March 16, 2019


The Neanderthal renaissance: Handprints on a cave wall, crumbs from a meal: the new science of Neanderthals radically recasts the meaning of humanity (Rebecca Wragg Sykes, 3/15/19, Aeon)

Aside from the visceral satisfaction of a full belly, did the Neanderthals experience passions at a more profound level? Were they capable of self-expression, and abstract thought? Archaeologists are nudging closer to affirmative answers. Paintings found at three caves in Spain - La Pasiega, Maltravieso and Ardales - include red-daubed stalactites and flowstone, a clean vertical line and, most enchanting of all, a stencilled silhouette of a hand. Just recently, scientists applied a dating technique measuring the radioactive decay of uranium-thorium in the minerals encrusting the paintings, thereby revealing a minimum age. The results were startling: the oldest ranged from 67,000-52,000 years, appearing some 20,000-7,000 years before we believe that H sapiens arrived in Europe. For many scholars, this represents strong evidence that Neanderthals were responsible. (Others are more hesitant: dating millimetre-thick flowstone layers is complex, and some results suggested contamination.)

Studies across Europe had already found that many cave paintings rested on a substratum of red hand-stencils, lines and dots. The line image at the La Pasiega site seems connected to a ladder-like form, although the other parts might have been added later. Even so, the findings raise the possibility that the first H sapiens entering Europe's caves walked into the darkness to find, not blank canvases, but walls blazing with ancient visions. If genuine, these discoveries have exposed a hidden layer of Neanderthal self-expression, sitting beneath the more famous Upper Palaeolithic oeuvre. Perhaps painting was even something our species actually learned, rather than being the independent wellspring of art.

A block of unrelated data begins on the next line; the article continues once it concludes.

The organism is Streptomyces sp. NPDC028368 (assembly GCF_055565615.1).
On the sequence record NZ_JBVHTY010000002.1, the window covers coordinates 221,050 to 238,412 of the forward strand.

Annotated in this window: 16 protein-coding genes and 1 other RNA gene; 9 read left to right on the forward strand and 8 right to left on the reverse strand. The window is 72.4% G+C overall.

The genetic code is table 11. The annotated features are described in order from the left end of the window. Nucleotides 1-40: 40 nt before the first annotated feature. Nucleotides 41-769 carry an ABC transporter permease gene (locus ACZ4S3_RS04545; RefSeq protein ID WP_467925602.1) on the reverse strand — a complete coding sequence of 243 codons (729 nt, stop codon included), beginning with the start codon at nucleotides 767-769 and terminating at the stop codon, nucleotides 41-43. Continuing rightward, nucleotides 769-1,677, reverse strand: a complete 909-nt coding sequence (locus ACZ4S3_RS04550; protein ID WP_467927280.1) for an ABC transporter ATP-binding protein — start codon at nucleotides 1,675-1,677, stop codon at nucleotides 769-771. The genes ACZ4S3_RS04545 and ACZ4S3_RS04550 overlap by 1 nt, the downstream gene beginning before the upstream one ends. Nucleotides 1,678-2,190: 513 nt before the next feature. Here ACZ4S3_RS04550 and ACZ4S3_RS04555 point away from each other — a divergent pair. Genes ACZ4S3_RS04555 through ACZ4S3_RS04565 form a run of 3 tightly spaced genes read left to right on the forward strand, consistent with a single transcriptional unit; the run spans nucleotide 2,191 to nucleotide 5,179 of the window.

Some of the Neanderthals' creations carry more than a hint of the eldritch - structures so old that their attribution is unquestionable. In the 1990s, hundreds of metres deep inside the Bruniquel cave in southern France, researchers uncovered stalagmites snapped off and arranged into two rings, encircling smaller piles. But it was only in 2013, after a suspiciously old radiocarbon measurement was taken, that researchers began studying them in detail. Over 174,000 years ago, it seems that Neanderthals walked into the isolated chamber and carefully built these large circular structures. More than 400 pieces from the central parts of the stalagmite columns were placed in layers, some balanced on top of each other, others standing in parallel. Many had been extensively burned, and blazes had been kindled in the small piles. At least some of the fuel was bone, potentially including bear, which isn't easy to set and keep alight. So far there are no artifacts, and no explanation for the rings, but these structures would have taken time and planning to create, and the foresight to provide sufficient illumination underground. Research is ongoing - most excitingly, to see what lies beneath the floor, entombed in calcium carbonate - but Bruniquel has already opened a vista onto a Neanderthal mind as elaborate as our own.

It's important to add a note of caution to all this, since Palaeolithic archaeology is still full of 'unknown unknowns'. It's true that we have no fossil evidence for H sapiens west of the Danube delta - never mind southern Iberia - before 45,000 years ago, which leaves Neanderthals as the chief suspects for the paintings. But absence of bones does not prove absence of hominins, and we know that H sapiens were making their way into the Levant by at least 150,000 years ago. So the case is not entirely closed for the cave art, even if the 3D creation at Bruniquel seems secure. Still, these revelations have radically altered our understanding, and expectations, of what Neanderthals did in their daily lives - which now includes the possibility of more esoteric practices.

Posted by at March 16, 2019 9:54 AM